There are lots of things to like about this film.  For starters, its suggestion that the newest thing may not be the best thing seems like a valuable lesson in a world increasingly driven by novelty, and the precision with which Pixar draws the toys themselves is remarkable (in particular, the shuddering locomotion of the Barbie Dream House’s elevator was bizarrely evocative for me, as was the fractured clink of the Chatter Telephone (Teddy Newton) as he rolled through the daycare center’s halls: someone at Pixar was paying very close attention to material form!). But, there are two things that bothered me.  The first develops from what I’ve been saying about the politics of the film, and the other from the problem posed by reproduction more generally.  Toys are, after all, purchased things (cardboard boxes aside), and the key trauma that motivates Lotso’s anger is his replacement. 

But, first: the problem of the film’s politics.  The world occupied by the toys in this installment divides, loosely, into two models: an ownership system (Andy’s toys are owned by Andy, who cares for them and plays with them) and a communistic model, shown by the daycare’s toy-run society.  I was squirming in my seat when the film introduced Lotso’s politics, knowing full well that his imagined, sunny commune was sure to be tamped down by a vicious, stratified hierarchy.  This is the daycare as a Stalinist state: a tyrannical dictator makes sure that the discourse of communism flows freely while a back-room system of endemic torture and preference keeps the (unsavory) peace.  This perversion of communitarian life trucks alongside the idealized ownership society for much of the film (Andy’s idealized ownership is a kind of beneficent kingdom, where one child gets the adulation of a toy citizenry, thus it’s no mistake that Andy’s toys are eventually “donated” into another ownership society – Bonnie’s – rather than the daycare commune, even after Lotso is dispatched).  So, I squirmed away, frustrated that the capitalist logic of the film was quite so bare, while also realizing full well that, above all else, this series is designed to sell toys.  Lots of toys.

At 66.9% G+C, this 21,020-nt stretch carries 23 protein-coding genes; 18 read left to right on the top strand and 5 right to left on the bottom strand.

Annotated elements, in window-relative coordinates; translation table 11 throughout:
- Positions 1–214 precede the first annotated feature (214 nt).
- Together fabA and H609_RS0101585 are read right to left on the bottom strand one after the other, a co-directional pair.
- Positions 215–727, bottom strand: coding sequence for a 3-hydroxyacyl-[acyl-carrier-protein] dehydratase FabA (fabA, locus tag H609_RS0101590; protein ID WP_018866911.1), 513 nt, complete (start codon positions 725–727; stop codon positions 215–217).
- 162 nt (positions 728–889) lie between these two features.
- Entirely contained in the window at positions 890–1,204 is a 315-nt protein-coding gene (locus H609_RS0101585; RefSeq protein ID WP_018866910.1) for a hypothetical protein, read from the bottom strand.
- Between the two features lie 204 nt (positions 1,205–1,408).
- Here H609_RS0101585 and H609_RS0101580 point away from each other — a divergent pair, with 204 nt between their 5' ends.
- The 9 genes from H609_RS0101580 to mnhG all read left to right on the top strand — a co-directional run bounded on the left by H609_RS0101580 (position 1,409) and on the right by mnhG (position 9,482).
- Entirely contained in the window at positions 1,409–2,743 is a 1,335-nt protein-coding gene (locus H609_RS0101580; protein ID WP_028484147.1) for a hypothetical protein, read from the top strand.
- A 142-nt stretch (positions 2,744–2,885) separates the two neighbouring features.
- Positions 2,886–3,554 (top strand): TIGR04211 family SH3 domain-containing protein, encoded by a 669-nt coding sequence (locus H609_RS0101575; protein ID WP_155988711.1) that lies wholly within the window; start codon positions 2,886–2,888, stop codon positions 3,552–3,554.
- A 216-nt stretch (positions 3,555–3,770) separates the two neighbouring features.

But the end of the film takes an even stranger turn.  Ken (Michael Keaton), a long-standing Lotso collaborator, diverges from the tyrannical path and becomes a new kind of daycare dictator.  Ken’s major character feature is his unabashed consumerism – his home becomes a costume museum with a full complement of Ken-doll fashions (key piece: a mint condition Nehru jacket).  Crucially, the film imagines this consumerism as a less virulent form: Ken is a collector, not a buyer.  This mediates his fetishism.  If Ken loves his clothes, he loves them because they’re rare – not available in the open market at any price.  But, this only obscures their saleable status; it doesn’t destroy their commodification as such (in fact, it increases their value, a value well above and beyond their utility as clothing: they are priceless).  The film’s end features a re-imagined community, wherein toys take turns working with/playing with toddlers – the hierarchic enforcement becomes a group effort.  This vision also includes a nod to Ken’s unabashed consumerism – if the commune is a place where everyone chips in, and the collective eventually relieves your hard work, it also seems to be a place where commodity fetishism is decoupled from inequality.